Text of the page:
56.   Code Name  Zorro: The Murder of Martin Luther King, Jr.   By Mark Lane and Dick Gregory
57.   And the Walls Came Tumbling Down     By Ralph David Abernathy
58.   Walking with the Wind: A Memoir of the Movement   By John Lewis
59.   An Easy Burden: The Civil Rights Movement and the Transformation of America   By Andrew Young, Jr.
60.   A Time to Speak, a Time to ACT: The Movement in Politics      By Julian Bond
61.   To Praise Our Bridges: An Autobiography     By Fannie Lou Hamer
62.   The Autobiography of Medgar Evers: A Hero's Life and Legacy Revealed Through His Writings, Letters, and Speeches    By Myrlie Evers-Williams
63.   In the Struggle: SNCC and Black Awakening in the 1960s    By Clayborn Carson
64.   SNCC: The New Abolitionists     By Howard Zinn
65.   Soon We Will Not Cry: The Liberation of Ruby Doris Smith Robinson  By Cynthia Griggs Fleming
66.   Lay Bare the Heart: An Autobiography of the Civil Rights Movement  By  James Farmer 
67.   Militant Mediator: Whitney M. Young, Jr.   By Dennis C. Dickerson
68.   Vernon Can Read! A Memoir     By Vernon E. Jordan, Jr.
69.   Sammy Young, Jr.: The FirstBlackCollege Student to Die in the Black Liberation Movement     By James Forman
70.   Black Power: The Politics of Liberation  By Kwame Ture (Stokely Carmichael) and Charles V. Hamilton
71.   Adam Clayton Powell, Jr.: The Political Biography of an American Dilemma  By Charles V. Hamilton
72.   Coming of Age in Mississippi      By Anne Moody
73.   Bearing the Cross: Martin Luther King, Jr., And The Southern Christian Leadership Conference   (1987 Pulitzer Prize for Biography)    By David J. Garrow
74.   Parting the Waters: America in the King Years, 1954-63  (Pulitzer Prize for History, 1988)     By Taylor Branch
75.   Pillar of Fire: America in the King Years, 1963-65   By Taylor Branch
76.   At Canaan's Edge: America in the King Years, 1965-1968     By Taylor Branch
77.   My Soul is Rested: Movement Days in the Deep South Remembered   By Howell Raines
78.   The Autobiography of Malcolm X
79.   Malcolm X: The FBI File      By Clayborne Carson
80.   The Muhammad Ali Reader  By Gerald Early
81.   The COINTELPRO Papers: Documents from the FBI's Secret Wars Against Dissent in the United StatesBy Ward Churchill and Jim Vander Wall
82.   Lion in the Lobby: Clarence Mitchell Jr.'s Struggle For the Passage of the Civil Rights Laws    By Denton L. Watson
83.   The Longest Debate:A Legislative History of the 1964 Civil Rights Act   By Charles Whalen and Barbara Whalen
84.   Protest at Selma: Martin Luther King, Jr. and the Voting Rights Act of 1965;   By David J. Garrow
85.   The Informant: The FBI, the Ku Klux Klan, and the Murder of Viola Liuzzo    By Gary May
86.   In the Shadow of Selma: The Continuing Struggle for Civil Rights in the Rural South   By Cynthia Griggs Fleming
87.   Thurgood Marshall: Warrior at the Bar, Rebel on the Bench    By Michael D. Davis and Hunter R. Clark
88.   My Life With Martin Luther King, Jr.    By Coretta Scott King
89.   For Us, the Living      By Myrlie Evers with William Peters
90.   Standing Fast: The Autobiography of Roy Wilkins
91.   Jesse Jackson: The Man, The Myth, The Movement    By Barbara A. Reynolds
92.   The Essence of Fred Hampton  Edited by William Hampton, et al.
93.   Racial Matters: The FBI's Secret File on Black America 1960-1972  By Kenneth O'Reilly
94.   Voices of Freedom: An Oral History of the Civil Rights Movement from the 1950s through the 1980s  By Henry Hampton and Steve Fayer
95.   Open Wide Freedom's Gates: A Memoir     By Dorothy Height
96.   Malcolm X: A Life of Reinvention By Manning Marable
97.   The Black West: A Documentary and Pictorial History   By William Loren Katz
98.   The Life and Adventures of Nat Love     By Nat Love
99.   The African American Century: How Black Americans Have Shaped Our Century   By Henry Louis Gates, Jr.
100.On the Road to Freedom: A Guided Tour of the Civil Rights Trail  By Charles E. Cobb, Jr
Pacific NW Carpenters Union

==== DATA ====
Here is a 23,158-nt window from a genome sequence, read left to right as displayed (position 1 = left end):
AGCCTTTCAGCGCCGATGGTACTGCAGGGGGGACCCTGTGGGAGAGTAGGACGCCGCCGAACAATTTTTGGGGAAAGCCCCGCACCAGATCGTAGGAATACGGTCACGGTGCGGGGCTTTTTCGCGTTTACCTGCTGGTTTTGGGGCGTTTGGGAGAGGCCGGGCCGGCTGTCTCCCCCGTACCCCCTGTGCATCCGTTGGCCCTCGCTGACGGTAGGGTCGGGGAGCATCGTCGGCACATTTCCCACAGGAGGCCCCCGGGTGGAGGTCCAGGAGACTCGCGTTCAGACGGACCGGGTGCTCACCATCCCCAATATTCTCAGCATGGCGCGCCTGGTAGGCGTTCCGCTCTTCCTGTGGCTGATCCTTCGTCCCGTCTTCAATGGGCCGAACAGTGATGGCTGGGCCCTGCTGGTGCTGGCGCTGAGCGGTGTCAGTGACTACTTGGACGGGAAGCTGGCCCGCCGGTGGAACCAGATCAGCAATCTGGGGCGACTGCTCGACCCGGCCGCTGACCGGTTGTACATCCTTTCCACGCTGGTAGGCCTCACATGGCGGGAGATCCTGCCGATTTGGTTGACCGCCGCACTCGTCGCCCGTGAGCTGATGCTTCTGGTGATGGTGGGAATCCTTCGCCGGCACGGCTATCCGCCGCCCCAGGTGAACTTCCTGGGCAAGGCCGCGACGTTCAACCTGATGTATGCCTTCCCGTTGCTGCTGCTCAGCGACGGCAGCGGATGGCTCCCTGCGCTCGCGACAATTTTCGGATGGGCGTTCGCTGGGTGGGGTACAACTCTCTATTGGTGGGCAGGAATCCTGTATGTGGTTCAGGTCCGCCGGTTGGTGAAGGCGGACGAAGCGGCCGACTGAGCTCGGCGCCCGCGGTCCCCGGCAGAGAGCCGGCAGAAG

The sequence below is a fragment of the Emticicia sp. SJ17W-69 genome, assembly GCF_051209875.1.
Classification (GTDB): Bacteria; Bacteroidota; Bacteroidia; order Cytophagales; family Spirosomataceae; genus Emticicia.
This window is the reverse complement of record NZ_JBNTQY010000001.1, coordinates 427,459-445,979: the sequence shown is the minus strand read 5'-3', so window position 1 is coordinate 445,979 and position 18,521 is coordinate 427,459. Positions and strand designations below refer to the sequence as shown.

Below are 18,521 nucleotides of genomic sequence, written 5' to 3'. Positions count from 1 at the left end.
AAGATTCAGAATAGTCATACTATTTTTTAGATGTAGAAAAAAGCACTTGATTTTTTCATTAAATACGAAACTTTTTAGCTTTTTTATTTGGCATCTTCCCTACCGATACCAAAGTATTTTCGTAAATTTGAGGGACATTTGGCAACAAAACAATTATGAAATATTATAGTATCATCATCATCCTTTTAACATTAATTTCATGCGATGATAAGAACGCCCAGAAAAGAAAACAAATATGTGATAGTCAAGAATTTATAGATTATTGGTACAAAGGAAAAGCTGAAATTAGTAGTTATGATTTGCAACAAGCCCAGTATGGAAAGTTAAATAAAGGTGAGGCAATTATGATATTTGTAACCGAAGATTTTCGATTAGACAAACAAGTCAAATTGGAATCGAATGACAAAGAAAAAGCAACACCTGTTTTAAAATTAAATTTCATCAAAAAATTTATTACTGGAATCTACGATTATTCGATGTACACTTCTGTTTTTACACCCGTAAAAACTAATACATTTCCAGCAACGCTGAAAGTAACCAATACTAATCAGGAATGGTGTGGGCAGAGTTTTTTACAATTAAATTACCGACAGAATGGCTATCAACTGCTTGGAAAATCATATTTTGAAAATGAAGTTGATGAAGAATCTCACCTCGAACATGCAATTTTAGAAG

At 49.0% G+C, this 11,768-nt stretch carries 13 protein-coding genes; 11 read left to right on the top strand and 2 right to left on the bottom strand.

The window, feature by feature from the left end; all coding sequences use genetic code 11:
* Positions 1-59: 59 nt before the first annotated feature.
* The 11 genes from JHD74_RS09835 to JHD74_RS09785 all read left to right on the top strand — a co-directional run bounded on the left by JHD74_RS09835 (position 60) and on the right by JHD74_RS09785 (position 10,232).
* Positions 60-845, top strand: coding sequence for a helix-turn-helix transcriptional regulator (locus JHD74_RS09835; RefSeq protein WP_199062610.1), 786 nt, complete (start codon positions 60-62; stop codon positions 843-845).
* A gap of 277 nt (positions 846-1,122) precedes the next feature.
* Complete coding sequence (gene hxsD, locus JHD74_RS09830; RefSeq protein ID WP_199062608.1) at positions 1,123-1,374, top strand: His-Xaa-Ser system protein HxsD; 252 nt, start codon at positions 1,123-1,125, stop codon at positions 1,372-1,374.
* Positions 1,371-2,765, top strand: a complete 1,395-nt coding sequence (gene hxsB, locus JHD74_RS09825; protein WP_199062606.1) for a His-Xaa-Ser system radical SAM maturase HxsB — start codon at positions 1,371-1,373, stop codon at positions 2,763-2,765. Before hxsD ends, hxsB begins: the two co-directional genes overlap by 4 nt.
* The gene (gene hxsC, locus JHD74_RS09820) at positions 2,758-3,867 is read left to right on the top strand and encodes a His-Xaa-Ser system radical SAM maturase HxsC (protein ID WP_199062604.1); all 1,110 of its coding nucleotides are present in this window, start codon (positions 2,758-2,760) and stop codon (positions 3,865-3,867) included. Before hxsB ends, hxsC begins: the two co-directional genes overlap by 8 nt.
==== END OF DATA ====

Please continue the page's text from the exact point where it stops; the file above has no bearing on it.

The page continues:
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  • When should we use military to enforce US goals? NASHUA, N.H. (AP) — Rand Paul lashed out Saturday at military hawks in the Republican Party in a clash over foreign policy dividing the packed GOP presidential field. Paul, a first-term senator from Kentucky who favors a smaller U.S. footprint in the world, said that some of his Republican colleagues would do more harm in international affairs than would leading Democrat Hillary Rodham Clinton. "The other Republicans will criticize the president and Hillary Clinton for their foreign policy, but they would just have done the same thing — just 10 times over," Paul said on the closing day of a New Hampshire GOP conference that brought about 20 presidential prospects to the first-in-the-nation primary state. "There's a group of folks in our party who would have troops in six countries right now, maybe more," Paul said. Foreign policy looms large in the presidential race as the U.S. struggles to resolve diplomatic and military conflicts across the globe. The GOP presidential class regularly rails against President Barack Obama's leadership on the world stage, yet some would-be contenders have yet to articulate their own positions, while others offered sharply different visions. Former Florida Gov. Jeb Bush, whose brother, President George W. Bush, authorized the 2003 invasion of Iraq, declined to say whether he would have done anything different then. Yet Jeb Bush acknowledged a shift in his party against new military action abroad. "Our enemies need to fear us, a little bit, just enough for them to deter the actions that create insecurity," Bush said earlier in the conference. He said restoring alliances "that will create less likelihood of America's boots on the ground has to be the priority, the first priority of the next president." The GOP's hawks were well represented at the event, led by Florida Sen. Marco Rubio and Wisconsin Gov. Scott Walker, who has limited foreign policy experience but articulated a muscular vision during his Saturday keynote address. Walker said the threats posed by radical Islamic terrorism won't be handled simply with "a couple bombings." "We're not going to wait till they bring the fight to us," Walker said. "We're going to bring the fight to them and fight on their soil." South Carolina Sen. Lindsey Graham addressed the question of putting U.S. troops directly in the battle against the Islamic State group militants by saying there is only one way to defeat the militants: "You go over there and you fight them so they don't come here." Texas Sen. Ted Cruz suggested an aggressive approach as well. "The way to defeat ISIS is a simple and clear military objective," he said. "We will destroy them." Businesswoman Carly Fiorina offered a similar outlook. "The world is a more dangerous and more tragic place when America is not leading. And America has not led for quite some time," she said. Under Obama, a U.S.-led coalition of Western and Arab countries is conducting regular airstrikes against Islamic State targets in Iraq and Syria. The U.S. also has hundreds of military advisers in Iraq helping Iraqi security forces plan operations against the Islamic State, which occupies large chunks of northern and western Iraq. Paul didn't totally reject the use of military force, noting that he recently introduced a declaration of war against the Islamic State group. But in an interview with The Associated Press, he emphasized the importance of diplomacy. He singled out Russia and China, which have complicated relationships with the U.S., as countries that could contribute to U.S. foreign policy interests. "I think the Russians and the Chinese have great potential to help make the world a better place," he said. "I don't say that naively that they're going to, but they have the potential to." Paul suggested the Russians could help by getting Syrian President Bashar Assad to leave power. "Maybe he goes to Russia," Paul said. Despite tensions with the U.S., Russia and China negotiated alongside Washington in nuclear talks with Iran. Paul has said he is keeping an open mind about the nuclear negotiations. "The people who already are very skeptical, very doubtful, may not like the president for partisan reasons," he said, and "just may want war instead of negotiations."